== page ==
Grosse Pointe Schools to offer unique science pilot

By: April Lehmbeck | Grosse Pointe Times | Published February 4, 2015

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GROSSE POINTES — It’s not typical for science students in the metro Detroit area to delve into organic chemistry as a high school class, but the Grosse Pointes are proving they’re anything but typical by launching a new pilot course.

The organic chemistry course will be offered in the fall at both Grosse Pointe North and South. The Grosse Pointe Public School System Board of Education approved the proposal by a 7-0 vote Jan. 26.

“This is exciting because not many high schools in the tri-county area offer such a course, as well as it increases the number of electives for physical sciences that our students may be able to take,” Director of Instruction Maureen Bur said.

The proposal was scheduled under the discussion portion of the meeting with plans for consideration and approval at the Feb. 9 meeting. However, trustee Ahmed Ismail made a motion to approve it at the Jan. 26 meeting after school officials said that considerations were now underway for the student scheduling process.

“Obviously, sooner is better,” Bur said of the approval.

This class will help students with organic chemistry in college by providing exposure to the content.

“Where better to take your first exposure into organic chemistry than in the halls of North and South with our very talented teachers?” Bur said.

“We have so many students looking to go into careers where organic chemistry is going to be something that they’re going to have to pass,” South teacher Jessica Wieseler said.

Wieseler said she has heard complaints from college students that organic chemistry is like a foreign language.

The cost to run the course is $5,100 for lab equipment.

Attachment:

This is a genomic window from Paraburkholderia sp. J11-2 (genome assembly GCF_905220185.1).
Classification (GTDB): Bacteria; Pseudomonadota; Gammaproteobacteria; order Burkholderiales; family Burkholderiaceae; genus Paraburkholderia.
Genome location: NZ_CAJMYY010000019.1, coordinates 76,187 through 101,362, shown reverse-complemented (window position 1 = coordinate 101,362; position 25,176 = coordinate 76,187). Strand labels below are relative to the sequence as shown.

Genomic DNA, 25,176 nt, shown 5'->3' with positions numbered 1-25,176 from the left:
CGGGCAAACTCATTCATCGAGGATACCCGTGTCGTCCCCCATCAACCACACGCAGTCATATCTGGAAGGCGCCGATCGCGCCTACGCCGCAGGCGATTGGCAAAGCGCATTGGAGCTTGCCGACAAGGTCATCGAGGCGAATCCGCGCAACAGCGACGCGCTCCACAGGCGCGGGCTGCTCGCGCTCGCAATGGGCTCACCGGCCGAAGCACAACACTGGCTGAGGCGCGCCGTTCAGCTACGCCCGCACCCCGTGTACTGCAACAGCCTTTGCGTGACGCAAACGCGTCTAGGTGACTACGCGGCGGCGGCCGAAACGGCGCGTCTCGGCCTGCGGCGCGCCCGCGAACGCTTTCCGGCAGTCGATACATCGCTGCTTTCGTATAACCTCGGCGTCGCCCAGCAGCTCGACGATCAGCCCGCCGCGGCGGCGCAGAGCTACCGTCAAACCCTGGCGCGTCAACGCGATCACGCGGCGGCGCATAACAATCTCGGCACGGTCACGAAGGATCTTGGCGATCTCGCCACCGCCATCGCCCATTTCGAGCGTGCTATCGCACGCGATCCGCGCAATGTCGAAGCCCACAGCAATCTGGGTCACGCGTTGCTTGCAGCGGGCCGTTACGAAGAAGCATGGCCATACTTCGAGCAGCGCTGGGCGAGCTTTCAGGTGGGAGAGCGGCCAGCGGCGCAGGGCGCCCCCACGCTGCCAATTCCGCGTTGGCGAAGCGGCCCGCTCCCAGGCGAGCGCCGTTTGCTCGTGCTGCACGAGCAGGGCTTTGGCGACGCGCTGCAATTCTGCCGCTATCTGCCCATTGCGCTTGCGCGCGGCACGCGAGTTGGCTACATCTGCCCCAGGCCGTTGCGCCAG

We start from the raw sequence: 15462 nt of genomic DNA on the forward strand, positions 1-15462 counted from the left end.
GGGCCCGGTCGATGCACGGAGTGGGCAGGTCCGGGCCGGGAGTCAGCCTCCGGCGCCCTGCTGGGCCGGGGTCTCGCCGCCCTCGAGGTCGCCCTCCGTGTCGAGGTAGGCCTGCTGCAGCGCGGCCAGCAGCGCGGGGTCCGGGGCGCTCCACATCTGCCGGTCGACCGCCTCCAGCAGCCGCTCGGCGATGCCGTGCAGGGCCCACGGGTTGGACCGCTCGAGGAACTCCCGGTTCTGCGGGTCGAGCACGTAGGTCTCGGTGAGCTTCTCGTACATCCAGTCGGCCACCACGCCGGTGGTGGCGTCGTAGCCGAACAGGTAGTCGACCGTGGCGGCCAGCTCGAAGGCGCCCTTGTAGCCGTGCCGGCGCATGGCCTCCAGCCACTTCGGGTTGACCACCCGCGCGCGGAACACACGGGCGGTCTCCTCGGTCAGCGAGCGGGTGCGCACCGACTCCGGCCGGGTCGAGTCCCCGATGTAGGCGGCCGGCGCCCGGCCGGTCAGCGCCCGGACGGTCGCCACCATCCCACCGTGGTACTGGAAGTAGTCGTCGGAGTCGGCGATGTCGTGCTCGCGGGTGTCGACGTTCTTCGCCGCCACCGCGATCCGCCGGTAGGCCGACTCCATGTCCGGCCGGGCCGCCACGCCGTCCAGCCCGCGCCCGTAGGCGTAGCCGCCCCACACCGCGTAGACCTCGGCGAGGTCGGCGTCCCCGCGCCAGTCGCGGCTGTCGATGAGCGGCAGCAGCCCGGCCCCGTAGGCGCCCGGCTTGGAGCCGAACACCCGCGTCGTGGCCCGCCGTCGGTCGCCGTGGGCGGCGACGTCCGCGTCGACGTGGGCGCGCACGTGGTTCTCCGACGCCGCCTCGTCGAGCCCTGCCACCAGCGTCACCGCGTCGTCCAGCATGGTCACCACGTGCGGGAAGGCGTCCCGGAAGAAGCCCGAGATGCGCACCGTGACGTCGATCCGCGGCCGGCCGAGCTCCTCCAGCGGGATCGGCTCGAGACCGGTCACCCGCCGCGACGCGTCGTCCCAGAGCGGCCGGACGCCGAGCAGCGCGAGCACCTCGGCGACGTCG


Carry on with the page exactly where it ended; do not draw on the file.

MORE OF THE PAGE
Board members expressed their enthusiasm about the new course.

President Judy Gafa, who is a nurse, said she remembers taking organic chemistry in college.

“It was one of my favorite classes in college,” she said. “I’m excited to see this come to our high school students so they can start on their career path. I’m really excited.”

Ismail also was excited about the course.

“Doctors that I know call it the great separator,” he said of the college course.

He added that his son, who tutors in college, said he wished organic chemistry was taught in high school.

Board Treasurer Brian Summerfield asked how they will determine if the pilot is a success.

Bur explained that they will take a look at the data in one year and also in two years, which will allow them to make any necessary tweaks to the class.

“I like the idea of the formative evaluation at the two-year point,” Vice President Dan Roeske said.

He also asked about the flipped class component that was noted in the proposal.

Wieseler said that she isn’t planning to flip the class entirely, but she does offer information at times that is available to students at night. That way, they can apply the information in class the next day so that she is available to work with them. So, some lessons will be flipped.

“I love the concept,” Roeske said of flipped coursework. “I think it should be integrated in many of the classes. I was encouraged to see some of those new ideas in lieu of a textbook. I think that’s great.”

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